Eve is only ever displayed in the epic for being attractive and fair, even though she is clearly able to think for herself, which is seen when she decides to eat the fruit. She is depicted as just being beautiful and having to rely solely on Adam to have and thoughts or make any decisions, which in contradictory to the fact that Eve is the one who first made the decision to betray God. Eve did not have to rely on Adam and his “wisdom” to make that decision. Though, it was not necessarily the right decision to make it shows that Eve was not merely all looks and beauty, but had a mind capable of thoughts, wisdom, and contemplation.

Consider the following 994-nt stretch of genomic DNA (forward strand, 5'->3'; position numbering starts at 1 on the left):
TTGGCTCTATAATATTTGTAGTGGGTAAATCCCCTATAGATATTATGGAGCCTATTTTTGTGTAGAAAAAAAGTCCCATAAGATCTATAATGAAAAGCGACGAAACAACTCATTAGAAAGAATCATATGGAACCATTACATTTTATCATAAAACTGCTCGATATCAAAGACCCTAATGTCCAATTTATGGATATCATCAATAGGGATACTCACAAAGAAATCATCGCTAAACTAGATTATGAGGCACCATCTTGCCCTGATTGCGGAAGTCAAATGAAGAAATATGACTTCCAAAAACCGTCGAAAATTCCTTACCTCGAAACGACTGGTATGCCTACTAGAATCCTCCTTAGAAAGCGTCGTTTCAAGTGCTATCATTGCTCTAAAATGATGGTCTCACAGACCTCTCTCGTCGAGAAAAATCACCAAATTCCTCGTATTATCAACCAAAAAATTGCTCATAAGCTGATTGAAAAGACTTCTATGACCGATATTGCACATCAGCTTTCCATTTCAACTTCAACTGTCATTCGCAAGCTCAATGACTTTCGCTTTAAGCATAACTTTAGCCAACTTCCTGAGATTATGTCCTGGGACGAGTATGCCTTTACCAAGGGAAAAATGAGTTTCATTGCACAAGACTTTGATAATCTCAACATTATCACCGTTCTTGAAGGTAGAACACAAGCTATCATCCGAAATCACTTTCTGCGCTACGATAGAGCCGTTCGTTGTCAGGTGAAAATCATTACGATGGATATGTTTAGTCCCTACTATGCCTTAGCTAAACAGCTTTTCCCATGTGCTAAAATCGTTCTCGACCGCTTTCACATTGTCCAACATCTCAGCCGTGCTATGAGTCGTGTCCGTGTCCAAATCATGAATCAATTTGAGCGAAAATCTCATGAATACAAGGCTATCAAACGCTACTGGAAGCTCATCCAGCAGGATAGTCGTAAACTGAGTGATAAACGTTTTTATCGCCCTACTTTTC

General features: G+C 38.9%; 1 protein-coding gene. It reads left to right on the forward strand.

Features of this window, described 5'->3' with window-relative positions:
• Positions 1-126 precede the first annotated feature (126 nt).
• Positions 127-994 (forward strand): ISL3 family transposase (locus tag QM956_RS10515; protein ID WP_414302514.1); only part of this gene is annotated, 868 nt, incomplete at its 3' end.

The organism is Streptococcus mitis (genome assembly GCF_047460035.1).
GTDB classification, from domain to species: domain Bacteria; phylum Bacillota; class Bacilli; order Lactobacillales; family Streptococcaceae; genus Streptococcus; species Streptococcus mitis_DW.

But, Milton only shows her important based on her attractiveness. In Paradise Lost Eve is also depicted as being particularly similar to Satan. Eve is seen as the more sinful one of Adam and Eve and is often compared more to Satan rather than to God. “He for God only, she for God in him. ” (4. 299) In this quote Milton states how Adam is closer to God then Eve. For Adam is created in the image of God and Eve is created from Adam, therefore, according to Milton, Adam is closer to God than Adam.